The Cleveland Orchestra is reaching out

Franz Welser-Möst, the music director of The Cleveland Orchestra, has a perspective that’s different from most music directors with his accomplishments, experience and reputation.

An eminent maestro who has conducted in virtually all of the world’s great opera houses and concert halls, Welser-Möst is also passionate about conducting in Cleveland’s not-so-great high school gymnasiums in an effort to reach younger audiences.

“If we don’t do it, we’ll die,” said Welser-Möst, speaking on the phone from his office at the Vienna State Opera, where he is also music director. “I think it’s highly important we get out of our ivory tower.”

There are few orchestras that engage in as extensive outreach as the Cleveland Orchestra, which the La Jolla Music Society brings to Copley Symphony Hall on April 20 for a program of Beethoven’s Violin Concerto (with violinist Nikolaj Znaider), Smetana’s Selections from “Má Vlast,” and Thomas Adès’s Selections from “Powder Her Face.”

The ensemble has long been celebrated for its unmatched discipline and precision, but its educational, community and out-of-town residency efforts are creating a new model for symphony orchestras, which remain challenged in the critical task of renewing an increasingly aging audience.

“There’s so much competition with young people (for their attention),” said the Austrian-born conductor. “With the new social media and everything, young people are exposed to so many different things — much more than 20, 30, 50 years ago. So how do you compete? How do you reach them? You have to go out and make your case that classical music is actually something really exciting and something to go for.”

Rather than assign those educational concerts to assistant conductors, Welser-Möst insists on giving many of them his personal attention.

“I decided years ago I want to do it myself,” he said. “I want to go out to a high school and conduct the orchestra there. I’m the first music director in Cleveland, since 1921, who did that. The last one was (Nikolai) Sokoloff, who was the first music director of the Cleveland Orchestra.”

Welser-Möst recalls a concert in one of the tougher neighborhoods in Miami, where the Cleveland Orchestra has a three-week annual residency. He conducted Beethoven’s Fifth Symphony and the audience of 800 students was transfixed.

“It’s so rewarding,” he said. “I explained the piece to them and I think the point with young people, like with any audience, is don’t talk down to them, challenge them and take them seriously.

“The outcome was — and it was a 95 percent African-American audience, and nearly, maybe 100 percent, maybe 98 percent, had never heard a symphony in their life — two days later 155 of them came to our concert in the arts center in Miami. It’s proof that you can actually reach them.”

The ensemble’s expanded outreach goes beyond educational concerts. Under Welser-Möst’s leadership, the Cleveland Orchestra has established residences not only in Miami, but in Vienna and Lucerne, and is exploring possibilities in New York and Paris.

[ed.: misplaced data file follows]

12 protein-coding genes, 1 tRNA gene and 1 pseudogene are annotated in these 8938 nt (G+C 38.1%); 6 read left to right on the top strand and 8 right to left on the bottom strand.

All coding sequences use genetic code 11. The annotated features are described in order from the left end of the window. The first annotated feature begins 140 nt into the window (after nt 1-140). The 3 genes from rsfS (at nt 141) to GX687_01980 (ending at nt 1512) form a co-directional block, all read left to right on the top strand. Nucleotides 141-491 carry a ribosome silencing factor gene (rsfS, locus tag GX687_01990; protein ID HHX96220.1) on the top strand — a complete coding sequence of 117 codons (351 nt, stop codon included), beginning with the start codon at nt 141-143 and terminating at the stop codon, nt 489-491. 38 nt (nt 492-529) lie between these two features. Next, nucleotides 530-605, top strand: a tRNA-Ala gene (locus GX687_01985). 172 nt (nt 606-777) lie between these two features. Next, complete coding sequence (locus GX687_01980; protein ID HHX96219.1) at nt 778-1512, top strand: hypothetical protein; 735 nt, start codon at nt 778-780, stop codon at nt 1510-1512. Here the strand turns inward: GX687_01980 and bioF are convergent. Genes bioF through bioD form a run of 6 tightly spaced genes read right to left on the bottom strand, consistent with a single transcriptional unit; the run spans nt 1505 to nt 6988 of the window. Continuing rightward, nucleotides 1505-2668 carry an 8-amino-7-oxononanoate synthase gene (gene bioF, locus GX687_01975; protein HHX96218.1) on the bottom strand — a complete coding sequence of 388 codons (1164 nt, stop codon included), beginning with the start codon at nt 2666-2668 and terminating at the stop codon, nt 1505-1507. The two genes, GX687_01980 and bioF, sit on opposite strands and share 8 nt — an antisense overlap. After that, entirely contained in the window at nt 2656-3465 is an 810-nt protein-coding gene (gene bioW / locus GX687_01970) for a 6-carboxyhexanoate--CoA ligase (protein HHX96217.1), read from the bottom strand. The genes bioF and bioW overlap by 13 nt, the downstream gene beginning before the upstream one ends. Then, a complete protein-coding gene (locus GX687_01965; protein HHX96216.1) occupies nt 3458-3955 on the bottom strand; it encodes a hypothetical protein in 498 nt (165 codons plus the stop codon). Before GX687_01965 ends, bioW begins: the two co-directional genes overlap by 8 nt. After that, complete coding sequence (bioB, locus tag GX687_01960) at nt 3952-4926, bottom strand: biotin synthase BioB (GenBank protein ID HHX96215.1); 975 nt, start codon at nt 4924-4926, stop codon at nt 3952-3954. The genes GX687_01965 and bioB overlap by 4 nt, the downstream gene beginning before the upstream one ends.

“With the world as it has changed, and as the recording business has changed, it’s better to be famous, so to speak, in a few places than being sort of famous all over the world,” he said.

During the orchestra’s 2011 international tour (its 11th with Welser-Möst), it performed four concerts at the famed Musikverein in Vienna, Welser-Möst’s home base.

“We’re really famous in Vienna because that’s where we started these residences,” he said. “We come every other year, it’s always sold out, and people look forward to it. We’ve done it in Lucerne at the festival, and we are starting that with Paris, where we will try to build our own audience and simply have a fan club.”

While orchestras like Cleveland used to build fan clubs (and earn income) through recordings, Welser-Möst sees touring as a more effective and efficient means of communication.

“If you make a classical CD, and if you sell well, you sell about 10,000 copies,” Welser-Möst said. “That’s already really good, right? How many concerts do you play to reach 10,000 people? Maybe four concerts. It’s as simple as that.”

And those 10,000 copies are unlikely to generate income. Welser-Möst points to the 15 operatic DVDs he made while music director of the Zurich Opera, which didn’t make a cent.

“So we have to find different ways to reach our audiences,” he said. “We cannot just cannot say, ‘OK, that’s the way we’ve done it and that’s the way it always will be.’ ”

Tradition, however, is a powerful force in an ensemble like Cleveland, whose past greatness lies in a foundation set by the 24-year tenure of the legendary George Szell. It ended in 1970, but subsequent music directors before Welser-Möst (in particular Christoph von Dohnányi) have had trouble emerging from his shadow.

“Like we say, ‘The king is dead, long live the king,’ ” Welser-Möst said. “So one guy is gone and now we do everything different. Tradition means not standing still; tradition means you question everything which has been done, you discard everything you think should be discarded, and you carry on what you think is worth carrying on. …

“The orchestra’s transparency, its accuracy, the obsession with detail, are more than worth carrying on. At the same time, I want to change the sound of the orchestra in the sense that it becomes more singing (an inclination that comes directly from his Austrian background).

“But these are things that take time.”

Welser-Möst, who started in 2002, is prepared to spend whatever time it takes. He is committed through 2018.

“A senior member of the orchestra, a double bass player, he said at the end of my first season, ‘You know, it will take us several years to get used to you,’ ” Welser-Möst said. “And, you know, it was a very genuine and absolutely right comment.”

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Source: UTsandiego